In 1968 the family moved to Virginia where Doug would begin training for a career in the Foreign Service. While there, Ruth gave birth to her third child, Teresa. In addition to her role as a mother, Ruth became a diplomatic spouse, with heavy responsibilities for attendance at official functions and hosting dinners, receptions and other events in her home. In Brazil she learned Portuguese from the household help, taught medical English courses at the bi-national center and hosted film showings for dignitaries when Apollo 11 landed on the moon. In Peru she gave piano concerts and organized a musical theater program using talent provided by exchange students. She gave birth to Cristina in a primitive hospital where construction workers broke a pipe and flooded their room. In Thailand she served as secretary of the American Women’s Association and joined an international choir. Bangkok provided a much improved hospital for the birth of her son Paul. In Venezuela she served as the substitute nurse for the U.S. embassy. When her household help quit just before she had to host an important dinner, she took over meal preparation and taught the children how to serve the guests. In India she taught music at the American school and accompanied community theater productions of “The Music Man” and “Fiddler on the Roof.” In most of these countries she held church positions that required her to lead and train local members. In Natal, Brazil, where there was no branch of the church and Chiang Mai, Thailand, where the services were in Thai, she provided most of the religious instruction for her children. During home-country assignments in Washington, D.C., the family lived in McLean, Virginia, where Ruth gladly exchanged household help for the opportunity to be a full-time mother and full-service housewife. Here she gave birth to her sixth child, Warren, and was able to spend more time with her children, gardening, music and church service. A newborn grandson, Nathan, became a legal dependent, extending her years rearing children to 47 by the time he became independent.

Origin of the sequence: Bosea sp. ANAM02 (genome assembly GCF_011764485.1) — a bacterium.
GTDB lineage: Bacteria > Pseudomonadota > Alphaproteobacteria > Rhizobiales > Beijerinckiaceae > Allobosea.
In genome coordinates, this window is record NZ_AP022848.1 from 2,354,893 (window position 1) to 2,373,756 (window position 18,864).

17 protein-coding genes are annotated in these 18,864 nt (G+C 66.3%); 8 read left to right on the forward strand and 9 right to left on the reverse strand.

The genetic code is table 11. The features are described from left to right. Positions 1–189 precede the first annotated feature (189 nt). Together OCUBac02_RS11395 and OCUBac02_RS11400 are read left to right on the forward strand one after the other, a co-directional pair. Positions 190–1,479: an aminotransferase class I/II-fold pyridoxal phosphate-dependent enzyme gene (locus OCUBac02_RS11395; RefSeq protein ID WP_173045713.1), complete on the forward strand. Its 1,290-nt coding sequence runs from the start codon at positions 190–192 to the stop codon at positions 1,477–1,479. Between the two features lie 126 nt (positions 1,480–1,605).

In 1993 when Doug retired, the family moved to Boise, Idaho. Their home on a half acre in the foothills became a neighborhood showplace thanks to Ruth’s beautiful flower gardens. A large vegetable garden and several fruit trees gave her a lot of produce to freeze and can in the fall. In 1998 she and Doug received a call to serve a three year mission to India and Nepal to establish Latter-day Saint Charities. They developed and administered humanitarian projects in both countries from an office in New Delhi. When Nathan was not in school there, she divided her time between child care and taking the lead with support for health programs. On her return to Boise she began service as a volunteer with Meals on Wheels and the Health District’s TB clinic. During the next several years she served in many church callings and supported Doug in his nine-year term as president of the Boise East Stake. Not long afterward they sold their home and left for New Jersey on another mission, serving in a small Spanish-speaking branch in Tom’s River.
By the time of their return to Idaho, Ruth began to show signs of mild cognitive impairment and was diagnosed with Alzheimer’s disease. She and Doug bought a home in Meridian, closer to their Idaho-based children and lived there for three years before it became apparent that additional care would be needed soon. They moved to an independent living condo at a senior community in Meridian, the 24th move of their marriage. As Ruth’s dementia progressed, she required more care than could be provided in the home, so when vaccinations for the Covid virus became available and visits reopened, she was moved to the Memory Care unit just a few yards from the condo where Doug continued to live. During much of this time, daughters Teresa and Angela provided support for their mother and respite for their father. In late 2022, after a light case of COVID, her capabilities declined sharply and she lost her mobility and speaking ability. She passed away April 6, 2023 at the Edgewood Spring Creek Senior Living Community in Meridian, Idaho. She is survived by her husband, six children, twenty grand-children and eight great-grandchildren, one born on the day she died.To send flowers to the family or plant a tree in memory of Ruth Rose, please visit Tribute Store